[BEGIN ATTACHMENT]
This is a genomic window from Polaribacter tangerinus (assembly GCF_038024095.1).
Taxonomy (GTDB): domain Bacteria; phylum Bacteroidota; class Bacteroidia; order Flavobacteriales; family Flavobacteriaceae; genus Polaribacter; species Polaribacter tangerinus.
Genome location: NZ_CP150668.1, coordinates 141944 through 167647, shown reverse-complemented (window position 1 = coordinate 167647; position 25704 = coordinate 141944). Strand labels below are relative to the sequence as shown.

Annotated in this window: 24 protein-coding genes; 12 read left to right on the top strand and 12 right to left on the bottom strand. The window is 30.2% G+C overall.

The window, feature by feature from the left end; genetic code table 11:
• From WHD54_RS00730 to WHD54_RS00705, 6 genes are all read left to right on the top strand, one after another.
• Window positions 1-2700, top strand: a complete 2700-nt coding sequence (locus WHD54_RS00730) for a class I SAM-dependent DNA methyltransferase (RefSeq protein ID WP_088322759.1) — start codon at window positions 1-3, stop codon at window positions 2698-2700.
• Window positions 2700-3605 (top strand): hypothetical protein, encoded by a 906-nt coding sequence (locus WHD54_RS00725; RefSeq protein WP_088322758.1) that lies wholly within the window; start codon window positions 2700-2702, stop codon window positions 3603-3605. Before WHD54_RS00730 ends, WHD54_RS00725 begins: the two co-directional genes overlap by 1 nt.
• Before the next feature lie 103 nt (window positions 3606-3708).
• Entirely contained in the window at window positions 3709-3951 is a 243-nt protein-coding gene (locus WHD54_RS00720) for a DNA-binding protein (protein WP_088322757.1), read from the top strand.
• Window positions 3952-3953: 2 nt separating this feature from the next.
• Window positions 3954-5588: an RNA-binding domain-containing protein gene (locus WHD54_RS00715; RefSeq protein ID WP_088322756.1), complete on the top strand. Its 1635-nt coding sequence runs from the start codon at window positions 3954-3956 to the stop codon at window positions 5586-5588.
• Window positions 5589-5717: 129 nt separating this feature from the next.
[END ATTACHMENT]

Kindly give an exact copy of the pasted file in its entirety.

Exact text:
This is a genomic window from Polaribacter tangerinus (assembly GCF_038024095.1).
Taxonomy (GTDB): domain Bacteria; phylum Bacteroidota; class Bacteroidia; order Flavobacteriales; family Flavobacteriaceae; genus Polaribacter; species Polaribacter tangerinus.
Genome location: NZ_CP150668.1, coordinates 141944 through 167647, shown reverse-complemented (window position 1 = coordinate 167647; position 25704 = coordinate 141944). Strand labels below are relative to the sequence as shown.

Annotated in this window: 24 protein-coding genes; 12 read left to right on the top strand and 12 right to left on the bottom strand. The window is 30.2% G+C overall.

The window, feature by feature from the left end; genetic code table 11:
• From WHD54_RS00730 to WHD54_RS00705, 6 genes are all read left to right on the top strand, one after another.
• Window positions 1-2700, top strand: a complete 2700-nt coding sequence (locus WHD54_RS00730) for a class I SAM-dependent DNA methyltransferase (RefSeq protein ID WP_088322759.1) — start codon at window positions 1-3, stop codon at window positions 2698-2700.
• Window positions 2700-3605 (top strand): hypothetical protein, encoded by a 906-nt coding sequence (locus WHD54_RS00725; RefSeq protein WP_088322758.1) that lies wholly within the window; start codon window positions 2700-2702, stop codon window positions 3603-3605. Before WHD54_RS00730 ends, WHD54_RS00725 begins: the two co-directional genes overlap by 1 nt.
• Before the next feature lie 103 nt (window positions 3606-3708).
• Entirely contained in the window at window positions 3709-3951 is a 243-nt protein-coding gene (locus WHD54_RS00720) for a DNA-binding protein (protein WP_088322757.1), read from the top strand.
• Window positions 3952-3953: 2 nt separating this feature from the next.
• Window positions 3954-5588: an RNA-binding domain-containing protein gene (locus WHD54_RS00715; RefSeq protein ID WP_088322756.1), complete on the top strand. Its 1635-nt coding sequence runs from the start codon at window positions 3954-3956 to the stop codon at window positions 5586-5588.
• Window positions 5589-5717: 129 nt separating this feature from the next.